Only recently have institutions began to address the subject of psychedelics on a large scale, Gworek said. In September, Johns Hopkins University opened a center for psychedelic research: The Center for Psychedelic and Consciousness Research. Funded with $17 million from private donors, it is the first research institution of its kind in the United States and the largest of its kind in the world.
“John Hopkins has opened their research center for psychedelics, which is amazing. I would love to be a part of that and get more labs open to that, although definitely something that needs to happen now is that [psychedelics research] needs to be more structured and have more direction,” Kerrigan said.
Santhanam, Gworek and Kerrigan were also interested in how the everyday person could benefit from psychedelics.
“Psychedelics can allow even your average person to get new perspectives on life and it allows people to be really introspective and remind you how important it is to be present and intentional with the things that you do,” Gworek said.
“When a psychedelic is metabolizing the serotonin receptor, it seems to fire much faster and also can make parts of your brain interact that don’t normally communicate,” Santhanam added.
According to Santhanam, psychedelics allow one to reexamine aspects of their life in manners which are difficult to perform without psychedelics.
Gworek, Santhanam and Kerrigan intend to use the club as a platform to inform people of the benefits and drawbacks to using psychedelics, as well as dispel common misconceptions regarding psychedelics and how they compare to other drugs.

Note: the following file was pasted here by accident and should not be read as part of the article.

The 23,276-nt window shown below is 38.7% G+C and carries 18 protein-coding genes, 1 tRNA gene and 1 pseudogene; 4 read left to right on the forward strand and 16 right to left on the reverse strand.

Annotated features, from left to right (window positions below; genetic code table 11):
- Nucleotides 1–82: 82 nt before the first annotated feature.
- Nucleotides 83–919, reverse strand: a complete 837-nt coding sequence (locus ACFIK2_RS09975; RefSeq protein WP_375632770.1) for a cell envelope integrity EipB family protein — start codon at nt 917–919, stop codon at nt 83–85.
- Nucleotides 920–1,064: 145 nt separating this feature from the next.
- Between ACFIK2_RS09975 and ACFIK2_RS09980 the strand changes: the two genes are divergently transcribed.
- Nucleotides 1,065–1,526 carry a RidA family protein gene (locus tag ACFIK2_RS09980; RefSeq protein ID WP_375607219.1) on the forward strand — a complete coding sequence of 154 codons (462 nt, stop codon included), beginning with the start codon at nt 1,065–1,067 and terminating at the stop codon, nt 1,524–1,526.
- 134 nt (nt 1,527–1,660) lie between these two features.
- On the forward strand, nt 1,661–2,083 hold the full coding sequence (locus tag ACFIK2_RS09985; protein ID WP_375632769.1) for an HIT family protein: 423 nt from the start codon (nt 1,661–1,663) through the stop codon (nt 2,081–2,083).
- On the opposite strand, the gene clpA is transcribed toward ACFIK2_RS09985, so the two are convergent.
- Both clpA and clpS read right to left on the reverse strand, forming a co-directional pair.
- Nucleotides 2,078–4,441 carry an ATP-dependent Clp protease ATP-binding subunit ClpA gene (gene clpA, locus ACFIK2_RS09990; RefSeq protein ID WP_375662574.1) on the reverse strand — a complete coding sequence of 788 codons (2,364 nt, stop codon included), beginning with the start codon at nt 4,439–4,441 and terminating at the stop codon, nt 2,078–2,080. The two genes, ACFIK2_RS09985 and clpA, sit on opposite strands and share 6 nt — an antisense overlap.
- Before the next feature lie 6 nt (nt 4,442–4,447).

“Psychedelics are not the go-to drugs for most people. You’d be surprised by how many people may have heard about it but don’t even know what a psychedelic is,” Santhanam said.
In the near future, Psychedelic Club would like to bring speakers and advocacy organizations to campus, such as EntheoMedicine, as well as host risk management events in the style of The Zendo Project.
“The EntheoMedicine people are the people that kind of guide you through your trip and they host events in other countries where it’s legal, and they’re kind of guides when you’re on it. They said they’d be interested, and that they really want to talk to young people, Kerrigan said.
The Zendo Project is a program associated with M.A.P.S., which provides psychedelic harm reduction to those at festivals, concerts and other events where psychedelic substances may be used.
“If you’re at a festival and you’re using psychedelics and things get weird and you’re uncomfortable and you’re anxious and you’re overwhelmed because you’re surrounded by thousands of people and pounding music, they provide a safe space where you can go,” Gworek said.
“They have therapists who are trained to deal with people having a difficult psychedelic experience.”
Gworek plans to host a psychedelic harm reduction event in the same vein to teach people about risk management, how to best navigate bad trips and, beyond that, what to learn from difficult trips.
“If something goes wrong like that, that’s an anxiety that a lot of people have about using psychedelics. It’d be nice to educate people on how to best handle those kinds of situations,” Gworek said.
But above all else, the priority of Psychedelic Club is to start the conversation about psychedelic use.
“I’m hoping the club will just be a place where people who are interested in psychedelics or psychedelic research or just the psychedelic experience in general … can just kind of congregate and have those discussions,” Gworek said.
A version of this article appeared on page 5 of the Oct. 31, 2019 print edition of the Daily Nexus.
Sean Crommelin is the Science and Tech Editor for the Daily Nexus. He can be reached at email@example.com